By the 1980s, President Ronald Reagan, concerned about the growing economic power of Japan, commissioned the groundbreaking report, “A Nation at Risk,” which warned of a “rising tide of mediocrity that threatens our very future.” Reagan ushered in marketplace ideas intended to rattle government bureaucracy, such as choice, merit pay, and more testing.

By the 1990s, the era of standards and accountability was at full throttle. With it came a subtle change in language. Instead of “teaching children,” pundits talked about “raising test scores” and “closing the achievement gap.” James Crawford, president of the non-profit Institute for Language and Education Policy, traced the injection of the “achievement gap” into the national policy debate back to the presidential platform of George W. Bush, who seized an issue traditionally owned by Democrats. The idea of bringing the test scores of poor minority children on par with those of white children became the centerpiece of the No Child Left Behind Act in 2001. “Achievement gap is all about measurable ‘outputs’— standardized test scores—and not about equalizing resources, addressing poverty, combating segregation, or guaranteeing children an opportunity to learn,” Crawford wrote. “It shifts the entire burden of reform from legislators and policymakers to teachers and kids and schools.”

That brings us to the current decade, where the very term “education reform” has shifted definitions. Elements of choice, competition, test-driven curricula, and incentive-based pay had been in the hopper for decades. What is new is the vast wealth and power of the dominant voices pushing those things, and their sharp focus on publicly funded and privately run charter schools, which currently educate about 3 percent of the nation’s students.

At a recent Robin Hood Foundation gala, the Wall Street charity pulled in $88 million in one evening from its hedge fund participants, much of the money targeted for New York City charter schools. Democrats for Education Reform, a pro-charter political action committee with hedge-fund ties, has expanded its reach to ten states, including Rhode Island, Michigan, and Colorado. By far the most influential of all are the Big-Three venture philanthropies, The Bill & Melinda Gates Foundation, The Walton Family Foundation, and Eli Broad’s Broad Foundation, which often work in concert on issues like school choice and teacher effectiveness.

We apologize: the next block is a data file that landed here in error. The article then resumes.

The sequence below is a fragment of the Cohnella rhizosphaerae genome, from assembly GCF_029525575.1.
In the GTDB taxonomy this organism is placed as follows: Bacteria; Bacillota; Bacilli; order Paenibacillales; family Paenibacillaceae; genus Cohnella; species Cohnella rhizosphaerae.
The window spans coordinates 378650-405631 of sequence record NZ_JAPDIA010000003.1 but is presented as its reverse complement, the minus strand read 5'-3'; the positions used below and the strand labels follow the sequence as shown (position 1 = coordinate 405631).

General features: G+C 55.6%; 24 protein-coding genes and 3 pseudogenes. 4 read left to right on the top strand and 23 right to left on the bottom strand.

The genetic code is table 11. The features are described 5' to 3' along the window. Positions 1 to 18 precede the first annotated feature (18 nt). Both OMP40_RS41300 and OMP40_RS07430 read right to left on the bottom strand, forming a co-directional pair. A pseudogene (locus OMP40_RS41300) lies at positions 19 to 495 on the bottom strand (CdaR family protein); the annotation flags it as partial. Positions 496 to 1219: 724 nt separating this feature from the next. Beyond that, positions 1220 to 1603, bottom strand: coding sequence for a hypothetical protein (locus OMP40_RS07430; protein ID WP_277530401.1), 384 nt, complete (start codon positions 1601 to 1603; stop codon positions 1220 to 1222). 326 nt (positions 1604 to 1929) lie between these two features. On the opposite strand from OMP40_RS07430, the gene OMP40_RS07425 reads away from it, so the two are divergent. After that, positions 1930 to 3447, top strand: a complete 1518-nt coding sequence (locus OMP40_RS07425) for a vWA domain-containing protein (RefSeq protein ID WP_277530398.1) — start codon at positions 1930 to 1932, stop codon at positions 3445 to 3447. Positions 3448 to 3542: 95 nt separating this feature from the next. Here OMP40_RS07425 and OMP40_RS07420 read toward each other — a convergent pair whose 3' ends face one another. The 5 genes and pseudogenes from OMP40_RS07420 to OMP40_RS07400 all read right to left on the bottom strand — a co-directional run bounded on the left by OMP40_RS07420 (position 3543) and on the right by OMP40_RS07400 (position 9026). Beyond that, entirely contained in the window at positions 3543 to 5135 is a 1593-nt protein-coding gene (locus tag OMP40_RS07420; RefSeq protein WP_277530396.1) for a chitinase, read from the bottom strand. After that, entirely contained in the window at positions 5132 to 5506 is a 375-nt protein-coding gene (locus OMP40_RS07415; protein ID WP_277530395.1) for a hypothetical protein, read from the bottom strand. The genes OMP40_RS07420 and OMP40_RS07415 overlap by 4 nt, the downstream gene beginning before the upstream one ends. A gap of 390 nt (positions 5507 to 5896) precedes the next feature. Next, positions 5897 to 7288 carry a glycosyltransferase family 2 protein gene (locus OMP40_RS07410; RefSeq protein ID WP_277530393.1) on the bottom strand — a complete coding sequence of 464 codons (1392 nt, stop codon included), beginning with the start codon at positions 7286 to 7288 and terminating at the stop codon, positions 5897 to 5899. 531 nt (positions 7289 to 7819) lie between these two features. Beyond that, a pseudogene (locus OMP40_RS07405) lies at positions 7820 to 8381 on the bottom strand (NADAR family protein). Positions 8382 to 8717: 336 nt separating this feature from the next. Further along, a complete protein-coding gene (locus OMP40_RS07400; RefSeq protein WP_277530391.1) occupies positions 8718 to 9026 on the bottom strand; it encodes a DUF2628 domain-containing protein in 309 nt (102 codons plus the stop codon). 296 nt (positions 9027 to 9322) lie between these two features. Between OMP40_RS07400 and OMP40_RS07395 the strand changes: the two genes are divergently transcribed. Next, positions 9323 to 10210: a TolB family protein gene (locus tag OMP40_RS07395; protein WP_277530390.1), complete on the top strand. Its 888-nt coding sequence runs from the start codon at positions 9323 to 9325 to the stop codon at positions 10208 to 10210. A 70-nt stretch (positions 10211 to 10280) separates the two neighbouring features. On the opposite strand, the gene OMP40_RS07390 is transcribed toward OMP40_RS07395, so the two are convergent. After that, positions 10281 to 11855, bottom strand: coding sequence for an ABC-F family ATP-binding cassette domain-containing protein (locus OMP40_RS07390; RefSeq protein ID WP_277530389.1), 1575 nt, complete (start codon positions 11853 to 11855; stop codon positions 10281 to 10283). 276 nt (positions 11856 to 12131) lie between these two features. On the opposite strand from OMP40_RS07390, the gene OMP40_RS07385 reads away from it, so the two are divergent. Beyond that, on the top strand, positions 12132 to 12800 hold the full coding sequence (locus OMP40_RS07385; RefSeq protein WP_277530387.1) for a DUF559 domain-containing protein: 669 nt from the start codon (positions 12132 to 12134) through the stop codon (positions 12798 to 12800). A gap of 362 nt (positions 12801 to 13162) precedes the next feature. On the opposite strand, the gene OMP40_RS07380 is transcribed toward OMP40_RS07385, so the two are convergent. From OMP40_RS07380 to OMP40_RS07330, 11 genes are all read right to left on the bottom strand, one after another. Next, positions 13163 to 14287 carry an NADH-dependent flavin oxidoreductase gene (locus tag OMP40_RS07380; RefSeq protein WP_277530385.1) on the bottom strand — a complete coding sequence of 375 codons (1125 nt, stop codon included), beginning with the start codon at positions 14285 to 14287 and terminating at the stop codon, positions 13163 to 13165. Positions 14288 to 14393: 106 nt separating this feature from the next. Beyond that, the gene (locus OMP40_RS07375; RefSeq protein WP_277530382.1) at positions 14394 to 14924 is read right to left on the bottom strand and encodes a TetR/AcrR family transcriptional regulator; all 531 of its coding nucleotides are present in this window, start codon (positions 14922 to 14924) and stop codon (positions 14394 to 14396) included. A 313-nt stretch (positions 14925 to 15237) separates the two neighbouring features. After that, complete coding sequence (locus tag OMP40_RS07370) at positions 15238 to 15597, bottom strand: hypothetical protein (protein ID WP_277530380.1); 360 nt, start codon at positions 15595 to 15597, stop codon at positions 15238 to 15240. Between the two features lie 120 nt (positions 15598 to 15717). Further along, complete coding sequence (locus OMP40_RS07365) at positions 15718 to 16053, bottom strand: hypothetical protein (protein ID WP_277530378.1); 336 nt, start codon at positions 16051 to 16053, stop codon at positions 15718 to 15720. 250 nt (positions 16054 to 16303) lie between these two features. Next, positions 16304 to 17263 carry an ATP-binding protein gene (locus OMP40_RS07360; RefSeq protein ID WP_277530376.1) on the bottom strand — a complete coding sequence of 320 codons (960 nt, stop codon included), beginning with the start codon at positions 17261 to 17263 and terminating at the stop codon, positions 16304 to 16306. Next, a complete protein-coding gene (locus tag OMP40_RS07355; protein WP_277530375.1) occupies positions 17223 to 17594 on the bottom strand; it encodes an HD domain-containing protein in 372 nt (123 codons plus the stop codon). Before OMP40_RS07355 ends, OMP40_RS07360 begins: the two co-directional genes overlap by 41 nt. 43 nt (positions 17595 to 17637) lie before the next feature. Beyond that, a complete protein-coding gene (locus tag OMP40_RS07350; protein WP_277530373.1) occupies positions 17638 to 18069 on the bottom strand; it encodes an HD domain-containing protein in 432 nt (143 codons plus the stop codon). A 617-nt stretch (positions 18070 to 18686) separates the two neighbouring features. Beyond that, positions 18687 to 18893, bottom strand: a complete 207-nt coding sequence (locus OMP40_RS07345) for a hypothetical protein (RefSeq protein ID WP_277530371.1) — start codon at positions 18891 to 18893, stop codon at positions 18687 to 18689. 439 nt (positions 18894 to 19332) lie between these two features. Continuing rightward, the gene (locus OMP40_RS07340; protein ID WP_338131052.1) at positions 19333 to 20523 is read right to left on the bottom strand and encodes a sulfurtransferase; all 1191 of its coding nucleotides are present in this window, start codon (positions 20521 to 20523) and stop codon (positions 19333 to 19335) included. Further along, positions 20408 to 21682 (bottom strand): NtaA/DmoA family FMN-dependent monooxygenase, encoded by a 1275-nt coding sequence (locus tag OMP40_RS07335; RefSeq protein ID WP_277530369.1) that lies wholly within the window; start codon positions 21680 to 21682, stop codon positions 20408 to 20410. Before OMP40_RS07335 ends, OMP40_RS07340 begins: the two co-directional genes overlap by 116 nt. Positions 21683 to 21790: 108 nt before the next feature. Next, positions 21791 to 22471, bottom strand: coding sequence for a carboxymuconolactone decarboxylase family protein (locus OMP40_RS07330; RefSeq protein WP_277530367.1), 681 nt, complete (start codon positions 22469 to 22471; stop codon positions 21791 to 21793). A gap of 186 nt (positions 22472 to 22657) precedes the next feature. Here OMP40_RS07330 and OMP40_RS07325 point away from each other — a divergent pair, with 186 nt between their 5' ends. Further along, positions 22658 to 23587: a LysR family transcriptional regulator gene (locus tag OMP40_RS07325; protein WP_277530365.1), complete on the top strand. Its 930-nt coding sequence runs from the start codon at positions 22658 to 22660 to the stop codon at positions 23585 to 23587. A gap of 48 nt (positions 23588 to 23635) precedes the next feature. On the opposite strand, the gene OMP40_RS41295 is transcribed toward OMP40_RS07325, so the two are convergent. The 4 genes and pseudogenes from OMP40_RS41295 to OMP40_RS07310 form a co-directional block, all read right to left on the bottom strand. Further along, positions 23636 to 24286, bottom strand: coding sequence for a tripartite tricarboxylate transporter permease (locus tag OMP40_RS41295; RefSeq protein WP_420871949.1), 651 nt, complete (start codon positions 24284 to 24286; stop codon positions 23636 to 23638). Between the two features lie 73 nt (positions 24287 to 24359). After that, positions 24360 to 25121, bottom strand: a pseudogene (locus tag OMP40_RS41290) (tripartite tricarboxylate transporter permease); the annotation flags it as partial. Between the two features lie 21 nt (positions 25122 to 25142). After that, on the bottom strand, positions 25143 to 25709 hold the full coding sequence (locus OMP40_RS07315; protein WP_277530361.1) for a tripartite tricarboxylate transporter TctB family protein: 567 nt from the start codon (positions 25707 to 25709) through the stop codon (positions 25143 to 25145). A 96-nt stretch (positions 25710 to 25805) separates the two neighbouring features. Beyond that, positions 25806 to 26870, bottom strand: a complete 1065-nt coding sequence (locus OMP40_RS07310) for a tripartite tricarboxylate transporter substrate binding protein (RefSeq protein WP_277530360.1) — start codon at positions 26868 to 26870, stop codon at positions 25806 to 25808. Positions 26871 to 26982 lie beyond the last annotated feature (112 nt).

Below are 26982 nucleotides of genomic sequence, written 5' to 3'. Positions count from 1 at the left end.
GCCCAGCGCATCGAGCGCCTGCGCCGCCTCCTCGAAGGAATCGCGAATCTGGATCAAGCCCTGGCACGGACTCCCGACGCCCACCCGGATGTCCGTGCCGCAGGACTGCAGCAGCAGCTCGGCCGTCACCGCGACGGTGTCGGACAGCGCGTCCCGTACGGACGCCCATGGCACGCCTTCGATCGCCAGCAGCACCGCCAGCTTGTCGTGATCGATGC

Stephanie Banchero, a longtime education reporter now at The Wall Street Journal, calls this group of people and organizations the “non-traditionals,” and welcomes their relatively combative presence on the beat. “It keeps us on our toes,” she says. Caroline Hendrie, executive director of the Education Writers Association, calls them an “alternative establishment,” noting their influence in raising the level of urgency and attention to public education. Diane Ravitch, the education historian, a former assistant secretary of education under George H. W. Bush, and a past advocate of school choice and accountability, calls them “bastions of unaccountable power.”

An important story in the Winter 2011 edition of Dissent magazine by Joanne Barkan detailed their influence—amplified by the media—over urban school policy. In it, she quotes conservative education expert Frederick Hess, the nation’s most vocal critic of the media’s “gentle treatment” of the foundations. In the 2005 book, With the Best of Intentions: How Philanthropy Is Reshaping K-12 Education, he describes a credulous press that treats philanthropies like royalty.

What draws these venture philanthropists and Wall Street financiers to urban school reform, and to top-flight charter schools like Uncommon Schools and the Knowledge is Power Program (KIPP) network? One is the businesslike way the schools in those systems are run. They value standardized curricula and measures, incentives, as well as a young, flexible, nonunion teaching force. As a group, these reformers tend to believe that America’s growing child-poverty rate and shrinking social services are used as excuses by educators. Results in schools like those in the KIPP network, they say, prove that poverty does not have to be an obstacle. They see themselves as warriors against the status quo, with leverage. “It’s the most important cause in the nation, obviously,” the manager of hedge fund T2 Partners, Whitney Tilson, told The New York Times in December 2009. “And with the state providing so much of the money, outside contributions are insanely well leveraged.”

LynNell Hancock is the H. Gordon Garbedian Professor of Journalism at Columbia, and director of the school's Spencer Fellowship in Education Journalism.